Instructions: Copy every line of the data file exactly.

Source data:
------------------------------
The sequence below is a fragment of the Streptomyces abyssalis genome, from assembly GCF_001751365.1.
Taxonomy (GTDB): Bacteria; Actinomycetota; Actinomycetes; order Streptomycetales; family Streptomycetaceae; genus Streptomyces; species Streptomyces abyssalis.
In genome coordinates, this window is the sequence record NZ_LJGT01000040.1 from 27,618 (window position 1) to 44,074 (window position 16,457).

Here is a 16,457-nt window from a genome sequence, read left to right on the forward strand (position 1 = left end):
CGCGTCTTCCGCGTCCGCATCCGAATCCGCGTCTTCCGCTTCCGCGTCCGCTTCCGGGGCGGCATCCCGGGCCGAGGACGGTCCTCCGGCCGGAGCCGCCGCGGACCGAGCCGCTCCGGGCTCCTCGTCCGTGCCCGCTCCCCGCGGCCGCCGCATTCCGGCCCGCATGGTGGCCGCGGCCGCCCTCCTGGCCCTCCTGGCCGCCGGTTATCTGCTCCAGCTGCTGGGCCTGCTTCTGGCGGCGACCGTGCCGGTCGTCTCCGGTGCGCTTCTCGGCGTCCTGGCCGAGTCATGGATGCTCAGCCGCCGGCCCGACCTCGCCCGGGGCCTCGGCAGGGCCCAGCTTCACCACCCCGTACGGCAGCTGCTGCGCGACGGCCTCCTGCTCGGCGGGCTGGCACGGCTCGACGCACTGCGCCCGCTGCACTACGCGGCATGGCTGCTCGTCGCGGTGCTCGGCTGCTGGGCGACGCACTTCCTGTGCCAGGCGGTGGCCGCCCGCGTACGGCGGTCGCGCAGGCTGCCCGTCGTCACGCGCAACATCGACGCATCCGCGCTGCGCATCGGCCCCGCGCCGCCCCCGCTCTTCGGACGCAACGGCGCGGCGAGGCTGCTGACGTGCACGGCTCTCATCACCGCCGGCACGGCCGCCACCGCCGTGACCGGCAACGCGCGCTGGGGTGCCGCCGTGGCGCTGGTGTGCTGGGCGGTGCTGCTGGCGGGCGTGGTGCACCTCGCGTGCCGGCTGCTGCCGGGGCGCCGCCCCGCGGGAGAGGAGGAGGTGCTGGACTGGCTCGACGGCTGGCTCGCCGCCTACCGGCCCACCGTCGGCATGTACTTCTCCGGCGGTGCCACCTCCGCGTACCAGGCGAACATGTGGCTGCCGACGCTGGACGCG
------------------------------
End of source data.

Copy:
The sequence below is a fragment of the Streptomyces abyssalis genome, from assembly GCF_001751365.1.
Taxonomy (GTDB): Bacteria; Actinomycetota; Actinomycetes; order Streptomycetales; family Streptomycetaceae; genus Streptomyces; species Streptomyces abyssalis.
In genome coordinates, this window is the sequence record NZ_LJGT01000040.1 from 27,618 (window position 1) to 44,074 (window position 16,457).

Here is a 16,457-nt window from a genome sequence, read left to right on the forward strand (position 1 = left end):
CGCGTCTTCCGCGTCCGCATCCGAATCCGCGTCTTCCGCTTCCGCGTCCGCTTCCGGGGCGGCATCCCGGGCCGAGGACGGTCCTCCGGCCGGAGCCGCCGCGGACCGAGCCGCTCCGGGCTCCTCGTCCGTGCCCGCTCCCCGCGGCCGCCGCATTCCGGCCCGCATGGTGGCCGCGGCCGCCCTCCTGGCCCTCCTGGCCGCCGGTTATCTGCTCCAGCTGCTGGGCCTGCTTCTGGCGGCGACCGTGCCGGTCGTCTCCGGTGCGCTTCTCGGCGTCCTGGCCGAGTCATGGATGCTCAGCCGCCGGCCCGACCTCGCCCGGGGCCTCGGCAGGGCCCAGCTTCACCACCCCGTACGGCAGCTGCTGCGCGACGGCCTCCTGCTCGGCGGGCTGGCACGGCTCGACGCACTGCGCCCGCTGCACTACGCGGCATGGCTGCTCGTCGCGGTGCTCGGCTGCTGGGCGACGCACTTCCTGTGCCAGGCGGTGGCCGCCCGCGTACGGCGGTCGCGCAGGCTGCCCGTCGTCACGCGCAACATCGACGCATCCGCGCTGCGCATCGGCCCCGCGCCGCCCCCGCTCTTCGGACGCAACGGCGCGGCGAGGCTGCTGACGTGCACGGCTCTCATCACCGCCGGCACGGCCGCCACCGCCGTGACCGGCAACGCGCGCTGGGGTGCCGCCGTGGCGCTGGTGTGCTGGGCGGTGCTGCTGGCGGGCGTGGTGCACCTCGCGTGCCGGCTGCTGCCGGGGCGCCGCCCCGCGGGAGAGGAGGAGGTGCTGGACTGGCTCGACGGCTGGCTCGCCGCCTACCGGCCCACCGTCGGCATGTACTTCTCCGGCGGTGCCACCTCCGCGTACCAGGCGAACATGTGGCTGCCGACGCTGGACGCG